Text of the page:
GSURC Sustainability Awards

Congratulations to the winners of this year’s GSURC Sustainability Awards!

The sustainability awards were initiated 4 years ago at GSURC by interested faculty and GSU’s Office of Sustainability Initiatives to help promote and reward students across all majors for making environmental problem-solving a priority in their scholarship and class projects. Environmental protection and sustainability is something we all need to be prioritizing to help resolve and heal the environmental crisis that humans have caused because all living beings on our planet need healthy ecosystems to survive and thrive. And all these student sustainability projects at GSURC are helping make that happen.

Take a look at the 2019 Sustainability Award winners:

Student(s) Project Description
Nishant Sinha-Best Applied Project (oral category) By designing affordable and portable spectrophotometry equipment, Nishant is revolutionizing the way that water quality can be tested. Incorporating light sensing and computing enables users to test impurities in water, specifically Lead, Arsenic, and Oil in water, opening the doors to a new era of water quality awareness and optimization.  
Liv Fallon- Best Film Liv’s film, “Elohi,” presents the story of the Cherokee people from the perspective of the Earth, Elohi. She masterfully connects her heritage with the conflict of removal following the Trail of Tears through sacred sites in Georgia and North Carolina, interviews with Cherokee citizens, and research of traditional Cherokee art forms.
 Gillian Gilbert-Watson- Best Poster Elkhorn coral (Acropora palmata,) found in Florida, the Bahamas, and the Caribbean is a vital part of reef-building. It provides a habitat for many organisms but has been heavily impacted by coral bleaching, resulting from climate change. GPS mapping and digital imagery enabled Gillian to analyze the health status of elkhorn coral and found that there was widespread devastation of the coral population in 2018.
Madison Floyd- Best Overall Project  Elkhorn coral (Acropora palmata,) has been listed as federally endangered. Due to its habitat being shallow water, Elkhorn coral is susceptible to significant storm damage, that can take more than a decade to recover from. A survey of elkhorn coral in Salt Pond Bay, St. John, USVI indicates a severe threat to coral colonies based off recent hurricane damage. Madison excelled at her research and analysis of this damage, earning her Best Overall Project.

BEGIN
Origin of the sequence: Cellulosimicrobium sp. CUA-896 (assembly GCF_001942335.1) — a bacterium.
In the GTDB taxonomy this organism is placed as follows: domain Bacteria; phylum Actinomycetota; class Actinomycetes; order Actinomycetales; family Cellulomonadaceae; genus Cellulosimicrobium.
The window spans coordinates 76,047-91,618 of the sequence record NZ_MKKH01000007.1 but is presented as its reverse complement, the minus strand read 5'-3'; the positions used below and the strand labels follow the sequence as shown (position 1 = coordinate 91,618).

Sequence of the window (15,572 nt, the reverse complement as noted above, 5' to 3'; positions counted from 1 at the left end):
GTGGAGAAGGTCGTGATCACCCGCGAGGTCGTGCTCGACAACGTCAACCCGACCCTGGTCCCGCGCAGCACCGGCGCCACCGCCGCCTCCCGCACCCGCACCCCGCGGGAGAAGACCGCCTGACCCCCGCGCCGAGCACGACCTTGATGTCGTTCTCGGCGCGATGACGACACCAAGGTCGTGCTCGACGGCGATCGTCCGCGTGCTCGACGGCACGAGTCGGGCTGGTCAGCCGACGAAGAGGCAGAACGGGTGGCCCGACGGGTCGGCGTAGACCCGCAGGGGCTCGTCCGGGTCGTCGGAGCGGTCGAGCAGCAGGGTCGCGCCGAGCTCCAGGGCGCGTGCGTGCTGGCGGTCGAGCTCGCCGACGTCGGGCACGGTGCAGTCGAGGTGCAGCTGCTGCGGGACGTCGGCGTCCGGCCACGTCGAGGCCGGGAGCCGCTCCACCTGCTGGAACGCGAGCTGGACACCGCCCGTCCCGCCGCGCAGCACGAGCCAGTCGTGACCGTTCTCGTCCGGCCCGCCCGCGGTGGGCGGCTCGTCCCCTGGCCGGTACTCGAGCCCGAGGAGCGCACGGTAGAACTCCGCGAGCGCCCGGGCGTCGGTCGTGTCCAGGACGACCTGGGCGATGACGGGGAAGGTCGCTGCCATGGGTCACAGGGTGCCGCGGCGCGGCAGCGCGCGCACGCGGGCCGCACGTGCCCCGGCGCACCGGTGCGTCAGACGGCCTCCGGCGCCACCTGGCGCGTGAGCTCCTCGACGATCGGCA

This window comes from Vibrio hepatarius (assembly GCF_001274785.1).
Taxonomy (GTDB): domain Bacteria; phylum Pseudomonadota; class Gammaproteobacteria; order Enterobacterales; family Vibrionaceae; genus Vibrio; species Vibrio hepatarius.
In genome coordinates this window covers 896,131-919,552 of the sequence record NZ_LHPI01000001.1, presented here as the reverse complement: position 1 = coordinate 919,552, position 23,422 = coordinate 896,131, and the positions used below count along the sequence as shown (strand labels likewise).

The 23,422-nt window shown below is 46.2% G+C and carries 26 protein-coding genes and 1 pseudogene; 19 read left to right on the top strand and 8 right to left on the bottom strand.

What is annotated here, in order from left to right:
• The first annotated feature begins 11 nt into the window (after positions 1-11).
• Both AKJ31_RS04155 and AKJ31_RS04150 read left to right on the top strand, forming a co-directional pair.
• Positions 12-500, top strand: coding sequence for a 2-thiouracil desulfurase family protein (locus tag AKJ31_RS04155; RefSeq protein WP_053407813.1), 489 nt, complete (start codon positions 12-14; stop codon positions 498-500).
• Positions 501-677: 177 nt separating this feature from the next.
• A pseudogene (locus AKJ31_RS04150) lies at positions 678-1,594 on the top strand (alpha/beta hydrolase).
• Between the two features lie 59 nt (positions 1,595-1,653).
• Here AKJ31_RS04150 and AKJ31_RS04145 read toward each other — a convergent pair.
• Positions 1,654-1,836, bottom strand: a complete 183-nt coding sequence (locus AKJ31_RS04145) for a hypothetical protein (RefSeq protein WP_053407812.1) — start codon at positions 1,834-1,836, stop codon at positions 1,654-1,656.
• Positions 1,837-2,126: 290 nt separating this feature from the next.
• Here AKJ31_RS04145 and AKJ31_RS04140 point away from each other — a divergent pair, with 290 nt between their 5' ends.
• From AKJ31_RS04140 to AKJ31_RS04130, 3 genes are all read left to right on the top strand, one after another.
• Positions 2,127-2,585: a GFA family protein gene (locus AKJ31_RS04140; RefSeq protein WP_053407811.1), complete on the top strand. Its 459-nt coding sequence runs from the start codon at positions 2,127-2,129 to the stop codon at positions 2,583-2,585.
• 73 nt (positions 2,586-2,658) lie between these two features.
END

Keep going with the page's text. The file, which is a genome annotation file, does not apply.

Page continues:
Franka Riviere- Best Environmental Justice Focused Project Franka connects the data between lead contamination and its effects on children’s health. Many of the symptoms caused by lead exposure are irreversible. That’s why America should be doing more to eradicate lead contamination and eliminate children’s exposure to it.
December Weir- Best Applied Project (poster category) The increase of commercialization in Coral Bay, St. John, USVI has impacted the water quality of the bay. Runoff increased site development, and other pollutants are entering the ecosystem. December uses surveys of the watershed in Coral Bay to map marine habitats to provide data to the Coral Bay Area of Particular Concern Management Plan to help develop and implement plans for sustainable change.
Chazz Jordan- Best Poster The orchid, Stanhopea, is found in areas of Mexico and Central and South America. Through research of 86% of all Stanhopea species at the Atlanta Botanical Garden, Chazz analyzed the DNA sequencing of the different orchid species to better understand the relationship between floral fragrances and pollination. By comparing DNA to Phlogenetic trees, improvements are made to plant species database and conservation surveys.